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. Last Updated: 07/27/2016

Ryanair Embarks on A Market Revolution

DUBLIN, Ireland -- Ryanair rocked the European no-frills airline sector Tuesday as it announced a 59 percent rise in full-year profits but said margins would fall as it prepares to cut fares in an aggressive new growth campaign.

"Our aim is not to kill anyone [of our competitors] but it is to grow aggressively. We're going to destroy the airline business as we know it," CEO Michael O'Leary said.

Nevertheless Ryanair intended to recover its position this year as Europe's biggest low-cost carrier, he said, having been overtaken last year by easyJet's acquisition of smaller rival Go Fly.

"They're not businesses that compete head to head ... but it's probably a reflection of what might happen to the pricing environment in short haul in Europe more generally," Merrill Lynch analyst Anthony Bor said.

O'Leary also dismissed the falling share price as a short-term phenomenon. "Shareholders out there who want to see big increases over the short term, goodbye, godspeed," he told a news conference in London.

The efficiencies of the young low-cost airlines like Ryanair and easyJet are the envy of traditional airlines saddled with old-fashioned cost structures and suffering from poor demand for full-service air travel due to weak economies and the impact of the SARS virus.

In contrast Ryanair said its margins rose last year to 28 percent, up four percentage points, in one of the worst years ever for mainline carriers.

The airline said net profits for the year to March 31 rose to 239.4 million euros, while traffic grew 42 percent to 15.74 million passengers and average fares dropped 6 percent.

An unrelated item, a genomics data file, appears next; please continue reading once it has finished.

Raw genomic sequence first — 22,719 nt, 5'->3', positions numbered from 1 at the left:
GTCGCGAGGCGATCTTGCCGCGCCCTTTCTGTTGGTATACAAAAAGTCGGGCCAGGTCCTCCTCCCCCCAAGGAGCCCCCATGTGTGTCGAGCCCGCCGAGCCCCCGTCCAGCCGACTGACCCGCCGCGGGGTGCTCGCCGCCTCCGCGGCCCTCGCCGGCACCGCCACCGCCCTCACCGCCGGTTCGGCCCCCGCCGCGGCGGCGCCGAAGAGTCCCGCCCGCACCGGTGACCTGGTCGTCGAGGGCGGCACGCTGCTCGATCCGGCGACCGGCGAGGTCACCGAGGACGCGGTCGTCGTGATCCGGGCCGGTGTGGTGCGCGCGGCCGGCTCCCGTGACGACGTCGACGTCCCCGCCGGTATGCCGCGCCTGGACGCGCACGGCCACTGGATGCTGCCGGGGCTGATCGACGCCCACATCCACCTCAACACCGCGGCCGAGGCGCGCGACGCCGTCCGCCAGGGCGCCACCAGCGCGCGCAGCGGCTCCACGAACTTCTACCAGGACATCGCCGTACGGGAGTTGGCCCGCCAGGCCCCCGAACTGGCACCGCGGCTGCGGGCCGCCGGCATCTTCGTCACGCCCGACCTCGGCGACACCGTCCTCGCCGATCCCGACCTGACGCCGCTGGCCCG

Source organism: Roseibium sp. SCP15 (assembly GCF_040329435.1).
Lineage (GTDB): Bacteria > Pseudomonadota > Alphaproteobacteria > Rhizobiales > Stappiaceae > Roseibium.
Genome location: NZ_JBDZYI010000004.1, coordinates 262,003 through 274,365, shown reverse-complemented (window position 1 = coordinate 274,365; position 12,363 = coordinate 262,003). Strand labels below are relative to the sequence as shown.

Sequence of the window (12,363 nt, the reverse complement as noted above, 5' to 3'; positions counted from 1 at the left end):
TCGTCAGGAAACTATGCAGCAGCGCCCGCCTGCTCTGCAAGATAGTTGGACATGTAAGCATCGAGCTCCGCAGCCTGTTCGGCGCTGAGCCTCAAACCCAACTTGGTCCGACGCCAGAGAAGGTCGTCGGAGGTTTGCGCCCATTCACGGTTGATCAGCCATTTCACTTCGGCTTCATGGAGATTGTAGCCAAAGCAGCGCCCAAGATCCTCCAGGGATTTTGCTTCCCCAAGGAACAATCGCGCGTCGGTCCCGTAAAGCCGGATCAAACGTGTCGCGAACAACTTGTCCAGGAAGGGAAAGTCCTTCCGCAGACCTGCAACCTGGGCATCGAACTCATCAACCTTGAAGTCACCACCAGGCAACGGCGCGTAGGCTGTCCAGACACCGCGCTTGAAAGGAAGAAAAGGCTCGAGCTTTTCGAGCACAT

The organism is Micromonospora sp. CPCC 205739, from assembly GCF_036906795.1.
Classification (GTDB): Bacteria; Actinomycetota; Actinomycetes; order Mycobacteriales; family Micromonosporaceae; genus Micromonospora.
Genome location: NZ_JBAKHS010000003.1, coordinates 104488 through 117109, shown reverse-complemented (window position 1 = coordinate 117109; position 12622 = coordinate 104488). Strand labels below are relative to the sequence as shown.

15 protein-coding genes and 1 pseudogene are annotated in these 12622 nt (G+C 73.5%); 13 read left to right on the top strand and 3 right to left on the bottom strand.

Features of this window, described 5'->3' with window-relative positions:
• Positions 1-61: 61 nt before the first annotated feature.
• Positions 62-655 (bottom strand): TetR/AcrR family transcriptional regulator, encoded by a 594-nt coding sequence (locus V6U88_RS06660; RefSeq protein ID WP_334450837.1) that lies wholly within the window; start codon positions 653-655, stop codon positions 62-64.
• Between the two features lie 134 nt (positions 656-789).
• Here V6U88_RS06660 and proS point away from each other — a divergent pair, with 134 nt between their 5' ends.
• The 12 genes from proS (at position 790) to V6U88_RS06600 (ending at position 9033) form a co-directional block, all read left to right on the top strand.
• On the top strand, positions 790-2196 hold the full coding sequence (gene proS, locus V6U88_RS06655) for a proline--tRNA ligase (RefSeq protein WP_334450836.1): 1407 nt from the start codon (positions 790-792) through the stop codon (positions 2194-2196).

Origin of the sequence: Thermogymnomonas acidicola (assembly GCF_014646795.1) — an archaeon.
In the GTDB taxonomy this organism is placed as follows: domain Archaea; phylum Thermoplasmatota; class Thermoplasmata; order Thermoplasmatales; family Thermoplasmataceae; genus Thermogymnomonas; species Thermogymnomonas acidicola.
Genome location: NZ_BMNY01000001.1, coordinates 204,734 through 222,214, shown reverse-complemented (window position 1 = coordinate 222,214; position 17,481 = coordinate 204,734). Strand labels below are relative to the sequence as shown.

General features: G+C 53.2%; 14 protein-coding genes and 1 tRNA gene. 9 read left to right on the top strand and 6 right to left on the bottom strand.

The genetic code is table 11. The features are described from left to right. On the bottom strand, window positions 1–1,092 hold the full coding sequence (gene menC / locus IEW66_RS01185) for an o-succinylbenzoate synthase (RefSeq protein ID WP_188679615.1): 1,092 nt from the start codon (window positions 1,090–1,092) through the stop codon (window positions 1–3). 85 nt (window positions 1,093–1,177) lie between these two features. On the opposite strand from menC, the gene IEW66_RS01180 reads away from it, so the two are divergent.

The company also said it has $1 billion cash on hand, to use as a war chest in a new battle for growth in traffic.

"We're going to force everybody down for the rest of the year, but we're going to do it from a position of strength," O'Leary said.

But O'Leary, vowing to grow passenger numbers by 50 percent this year, said further fare cuts and the strong euro would hurt the airline's own average fare yields and margins.

"Shareholders should be aware that these results for the past 12 months have been exceptional," O'Leary said. "We have repeatedly stated that profit margins of almost 30 percent are a one-off and nonsustainable."

He said the company hoped to realistically grow traffic at about 25 percent annually and to maintain profit margins, after taxes, at about 20 percent.

Analysts said they had expected the company to announce some erosion in yields for the year ahead, but also said Ryanair typically has been cautious in its predictions.

"In the short term the note is cautious but it's a super company and the long-term business model is very much intact," said analyst John Mattimoe at Merrion Capital in Dublin.

O'Leary said he was confident of carrying more than 30 million international scheduled passengers within three years, at which point Ryanair would overtake full-service airlines Lufthansa and British Airways as the biggest international carrier in Europe.

Ryanair is already the world's No. 3 passenger airline by share value with a market capitalization of some $5 billion.